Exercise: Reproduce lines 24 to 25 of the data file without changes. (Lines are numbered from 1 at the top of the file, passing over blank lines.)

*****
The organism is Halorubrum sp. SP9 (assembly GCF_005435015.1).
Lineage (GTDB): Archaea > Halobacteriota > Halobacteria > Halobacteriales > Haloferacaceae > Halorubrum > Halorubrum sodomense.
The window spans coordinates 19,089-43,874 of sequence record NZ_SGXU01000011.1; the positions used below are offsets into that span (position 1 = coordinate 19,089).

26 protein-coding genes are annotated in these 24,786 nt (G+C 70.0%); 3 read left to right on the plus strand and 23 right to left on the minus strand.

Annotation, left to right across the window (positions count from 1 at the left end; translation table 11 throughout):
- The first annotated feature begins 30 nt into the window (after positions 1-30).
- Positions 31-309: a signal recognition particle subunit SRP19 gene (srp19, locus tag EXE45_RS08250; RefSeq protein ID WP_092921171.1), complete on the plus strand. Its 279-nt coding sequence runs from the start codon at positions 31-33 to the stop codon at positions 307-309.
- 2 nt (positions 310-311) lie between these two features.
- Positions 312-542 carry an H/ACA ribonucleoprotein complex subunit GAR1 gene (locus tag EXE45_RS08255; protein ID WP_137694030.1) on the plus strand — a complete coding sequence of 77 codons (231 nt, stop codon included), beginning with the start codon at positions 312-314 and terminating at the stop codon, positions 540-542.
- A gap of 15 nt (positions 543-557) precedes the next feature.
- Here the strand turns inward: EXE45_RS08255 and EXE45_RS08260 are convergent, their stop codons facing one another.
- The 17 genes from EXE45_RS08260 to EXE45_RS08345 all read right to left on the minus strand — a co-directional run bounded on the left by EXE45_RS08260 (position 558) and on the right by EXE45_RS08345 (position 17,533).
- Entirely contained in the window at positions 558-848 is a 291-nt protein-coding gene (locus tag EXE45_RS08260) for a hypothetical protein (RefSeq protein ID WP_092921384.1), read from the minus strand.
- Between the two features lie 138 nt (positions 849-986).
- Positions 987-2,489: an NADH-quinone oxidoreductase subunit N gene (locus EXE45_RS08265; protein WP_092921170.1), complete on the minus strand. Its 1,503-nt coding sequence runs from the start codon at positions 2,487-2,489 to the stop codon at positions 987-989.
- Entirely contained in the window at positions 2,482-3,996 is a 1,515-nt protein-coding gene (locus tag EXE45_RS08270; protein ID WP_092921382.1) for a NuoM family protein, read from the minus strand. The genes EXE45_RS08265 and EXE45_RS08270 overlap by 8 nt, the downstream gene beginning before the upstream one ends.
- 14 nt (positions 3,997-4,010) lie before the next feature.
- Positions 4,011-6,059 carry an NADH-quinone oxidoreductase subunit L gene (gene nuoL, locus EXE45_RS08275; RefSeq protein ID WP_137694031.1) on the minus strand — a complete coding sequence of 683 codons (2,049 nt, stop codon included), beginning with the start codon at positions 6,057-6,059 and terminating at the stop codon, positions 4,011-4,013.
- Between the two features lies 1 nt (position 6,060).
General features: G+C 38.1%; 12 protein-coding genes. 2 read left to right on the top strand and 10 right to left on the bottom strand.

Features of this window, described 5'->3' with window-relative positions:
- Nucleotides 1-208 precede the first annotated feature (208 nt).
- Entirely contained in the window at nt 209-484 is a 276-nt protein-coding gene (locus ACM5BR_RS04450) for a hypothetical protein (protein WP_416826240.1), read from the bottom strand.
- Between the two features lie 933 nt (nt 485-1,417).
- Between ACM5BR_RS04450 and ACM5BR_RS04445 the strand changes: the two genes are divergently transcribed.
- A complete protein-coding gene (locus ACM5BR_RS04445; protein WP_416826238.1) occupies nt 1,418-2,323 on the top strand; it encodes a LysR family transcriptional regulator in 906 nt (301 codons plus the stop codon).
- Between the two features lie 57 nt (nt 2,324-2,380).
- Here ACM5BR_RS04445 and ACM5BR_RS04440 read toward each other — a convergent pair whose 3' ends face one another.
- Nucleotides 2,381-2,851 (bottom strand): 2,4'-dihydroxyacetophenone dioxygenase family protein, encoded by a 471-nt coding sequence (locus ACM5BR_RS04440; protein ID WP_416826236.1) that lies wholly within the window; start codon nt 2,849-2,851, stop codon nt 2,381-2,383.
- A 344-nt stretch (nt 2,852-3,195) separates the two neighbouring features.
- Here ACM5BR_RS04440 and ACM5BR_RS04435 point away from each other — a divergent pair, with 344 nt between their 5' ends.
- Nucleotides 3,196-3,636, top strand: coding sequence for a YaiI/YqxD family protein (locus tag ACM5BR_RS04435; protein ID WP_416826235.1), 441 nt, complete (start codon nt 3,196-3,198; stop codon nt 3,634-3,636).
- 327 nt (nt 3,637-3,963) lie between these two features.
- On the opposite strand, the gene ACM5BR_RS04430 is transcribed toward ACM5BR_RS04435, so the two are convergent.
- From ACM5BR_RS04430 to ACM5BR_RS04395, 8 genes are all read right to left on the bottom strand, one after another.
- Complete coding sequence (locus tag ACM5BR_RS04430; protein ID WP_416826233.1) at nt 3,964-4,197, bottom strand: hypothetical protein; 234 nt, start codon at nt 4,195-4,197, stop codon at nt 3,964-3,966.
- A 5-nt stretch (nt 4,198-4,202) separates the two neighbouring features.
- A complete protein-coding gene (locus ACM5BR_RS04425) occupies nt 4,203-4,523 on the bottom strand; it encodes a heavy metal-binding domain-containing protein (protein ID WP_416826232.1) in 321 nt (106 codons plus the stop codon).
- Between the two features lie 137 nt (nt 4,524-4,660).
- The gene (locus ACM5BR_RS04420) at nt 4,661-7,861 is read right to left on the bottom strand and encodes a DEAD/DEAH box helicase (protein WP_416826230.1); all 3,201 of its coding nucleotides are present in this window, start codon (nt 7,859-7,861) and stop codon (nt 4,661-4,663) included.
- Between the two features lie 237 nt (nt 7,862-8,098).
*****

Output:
- Between the two features lie 933 nt (nt 485-1,417).
- Between ACM5BR_RS04450 and ACM5BR_RS04445 the strand changes: the two genes are divergently transcribed.